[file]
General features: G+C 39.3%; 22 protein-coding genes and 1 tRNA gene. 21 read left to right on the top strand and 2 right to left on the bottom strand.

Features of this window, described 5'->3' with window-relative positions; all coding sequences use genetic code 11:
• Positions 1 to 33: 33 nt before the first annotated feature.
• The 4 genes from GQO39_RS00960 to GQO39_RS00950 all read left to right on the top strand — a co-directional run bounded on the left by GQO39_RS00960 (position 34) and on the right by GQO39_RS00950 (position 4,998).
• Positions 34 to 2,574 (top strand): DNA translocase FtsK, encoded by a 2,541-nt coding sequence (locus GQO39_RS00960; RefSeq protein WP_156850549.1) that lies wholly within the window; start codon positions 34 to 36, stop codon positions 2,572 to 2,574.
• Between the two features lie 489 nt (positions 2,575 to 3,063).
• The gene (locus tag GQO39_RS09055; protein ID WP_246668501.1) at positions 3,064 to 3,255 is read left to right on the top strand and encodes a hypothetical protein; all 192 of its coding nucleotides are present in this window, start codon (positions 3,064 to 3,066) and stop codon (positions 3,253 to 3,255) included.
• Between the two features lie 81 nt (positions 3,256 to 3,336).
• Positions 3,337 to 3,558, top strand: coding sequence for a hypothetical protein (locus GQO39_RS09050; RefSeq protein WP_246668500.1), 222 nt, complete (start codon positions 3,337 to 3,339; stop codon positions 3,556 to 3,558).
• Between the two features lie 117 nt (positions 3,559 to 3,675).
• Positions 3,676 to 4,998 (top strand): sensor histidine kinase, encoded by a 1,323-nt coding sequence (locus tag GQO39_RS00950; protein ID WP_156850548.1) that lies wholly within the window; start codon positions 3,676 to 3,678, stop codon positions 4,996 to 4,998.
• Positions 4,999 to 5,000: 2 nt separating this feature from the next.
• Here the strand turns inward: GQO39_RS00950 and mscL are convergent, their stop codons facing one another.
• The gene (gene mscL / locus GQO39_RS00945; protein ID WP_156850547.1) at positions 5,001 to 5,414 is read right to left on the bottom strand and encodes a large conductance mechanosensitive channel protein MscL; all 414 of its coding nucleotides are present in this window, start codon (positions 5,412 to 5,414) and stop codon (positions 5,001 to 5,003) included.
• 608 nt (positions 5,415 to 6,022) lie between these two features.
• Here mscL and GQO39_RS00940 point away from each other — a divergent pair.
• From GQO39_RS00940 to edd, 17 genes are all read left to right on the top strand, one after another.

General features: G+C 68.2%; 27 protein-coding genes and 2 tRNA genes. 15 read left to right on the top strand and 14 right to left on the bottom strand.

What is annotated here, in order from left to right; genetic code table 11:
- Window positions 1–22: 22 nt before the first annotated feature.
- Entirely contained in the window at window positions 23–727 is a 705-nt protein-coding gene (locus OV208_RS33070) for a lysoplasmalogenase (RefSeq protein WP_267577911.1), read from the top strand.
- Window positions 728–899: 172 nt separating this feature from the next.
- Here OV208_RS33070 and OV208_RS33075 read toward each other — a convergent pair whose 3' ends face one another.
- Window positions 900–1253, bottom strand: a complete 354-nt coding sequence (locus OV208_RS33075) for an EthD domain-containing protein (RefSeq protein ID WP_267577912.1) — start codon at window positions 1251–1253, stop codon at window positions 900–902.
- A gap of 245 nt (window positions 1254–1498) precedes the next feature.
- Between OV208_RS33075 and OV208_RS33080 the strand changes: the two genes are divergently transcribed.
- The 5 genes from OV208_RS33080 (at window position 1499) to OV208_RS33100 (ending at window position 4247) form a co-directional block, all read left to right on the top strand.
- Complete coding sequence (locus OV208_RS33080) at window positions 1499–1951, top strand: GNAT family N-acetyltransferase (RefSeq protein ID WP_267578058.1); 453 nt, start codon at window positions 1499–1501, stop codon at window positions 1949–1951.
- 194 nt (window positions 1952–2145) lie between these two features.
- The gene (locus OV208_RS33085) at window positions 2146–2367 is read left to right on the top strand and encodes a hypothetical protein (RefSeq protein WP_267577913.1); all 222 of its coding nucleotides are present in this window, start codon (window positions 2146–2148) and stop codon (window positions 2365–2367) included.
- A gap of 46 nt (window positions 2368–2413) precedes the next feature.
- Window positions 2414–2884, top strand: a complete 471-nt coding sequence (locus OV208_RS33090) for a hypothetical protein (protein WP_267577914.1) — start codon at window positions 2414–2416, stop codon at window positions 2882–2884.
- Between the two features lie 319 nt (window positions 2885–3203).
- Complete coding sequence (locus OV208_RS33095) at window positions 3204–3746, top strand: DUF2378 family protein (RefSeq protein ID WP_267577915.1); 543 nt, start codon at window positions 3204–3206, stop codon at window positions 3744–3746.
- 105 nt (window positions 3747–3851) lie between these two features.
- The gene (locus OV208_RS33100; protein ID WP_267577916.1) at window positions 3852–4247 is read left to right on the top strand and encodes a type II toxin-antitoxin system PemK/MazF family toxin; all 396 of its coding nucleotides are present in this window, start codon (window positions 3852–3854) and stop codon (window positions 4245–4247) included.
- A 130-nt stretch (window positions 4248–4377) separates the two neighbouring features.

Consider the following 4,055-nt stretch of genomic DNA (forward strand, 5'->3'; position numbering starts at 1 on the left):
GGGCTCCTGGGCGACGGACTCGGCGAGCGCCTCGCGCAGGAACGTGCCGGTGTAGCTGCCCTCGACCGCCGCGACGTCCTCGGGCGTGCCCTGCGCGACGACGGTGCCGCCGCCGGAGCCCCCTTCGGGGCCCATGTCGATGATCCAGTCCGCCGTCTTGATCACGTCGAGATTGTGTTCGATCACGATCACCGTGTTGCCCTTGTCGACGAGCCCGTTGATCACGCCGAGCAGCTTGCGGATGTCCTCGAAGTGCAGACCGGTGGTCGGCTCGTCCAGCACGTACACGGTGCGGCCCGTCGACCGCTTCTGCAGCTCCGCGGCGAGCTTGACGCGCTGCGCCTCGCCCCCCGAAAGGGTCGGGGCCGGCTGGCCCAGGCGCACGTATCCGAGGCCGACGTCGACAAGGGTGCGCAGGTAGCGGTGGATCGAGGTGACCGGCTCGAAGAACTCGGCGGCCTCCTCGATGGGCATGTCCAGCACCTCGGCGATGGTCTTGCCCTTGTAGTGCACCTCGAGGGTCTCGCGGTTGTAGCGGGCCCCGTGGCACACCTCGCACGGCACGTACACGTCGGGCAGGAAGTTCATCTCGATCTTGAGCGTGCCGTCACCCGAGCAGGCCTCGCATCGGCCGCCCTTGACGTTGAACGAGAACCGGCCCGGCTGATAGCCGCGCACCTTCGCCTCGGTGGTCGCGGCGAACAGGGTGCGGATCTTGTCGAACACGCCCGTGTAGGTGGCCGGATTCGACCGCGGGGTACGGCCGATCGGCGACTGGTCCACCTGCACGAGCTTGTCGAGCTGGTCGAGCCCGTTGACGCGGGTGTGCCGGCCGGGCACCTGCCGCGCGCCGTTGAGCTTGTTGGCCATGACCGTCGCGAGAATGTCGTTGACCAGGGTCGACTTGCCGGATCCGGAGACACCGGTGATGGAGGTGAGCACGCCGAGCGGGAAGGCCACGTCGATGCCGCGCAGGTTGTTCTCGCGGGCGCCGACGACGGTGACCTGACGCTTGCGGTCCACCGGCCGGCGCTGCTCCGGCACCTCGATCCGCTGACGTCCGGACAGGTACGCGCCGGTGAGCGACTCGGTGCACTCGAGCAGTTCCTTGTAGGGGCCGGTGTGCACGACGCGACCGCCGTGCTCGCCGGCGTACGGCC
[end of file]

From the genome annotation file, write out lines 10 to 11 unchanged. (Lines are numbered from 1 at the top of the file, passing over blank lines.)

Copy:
• Between the two features lie 117 nt (positions 3,559 to 3,675).
• Positions 3,676 to 4,998 (top strand): sensor histidine kinase, encoded by a 1,323-nt coding sequence (locus tag GQO39_RS00950; protein ID WP_156850548.1) that lies wholly within the window; start codon positions 3,676 to 3,678, stop codon positions 4,996 to 4,998.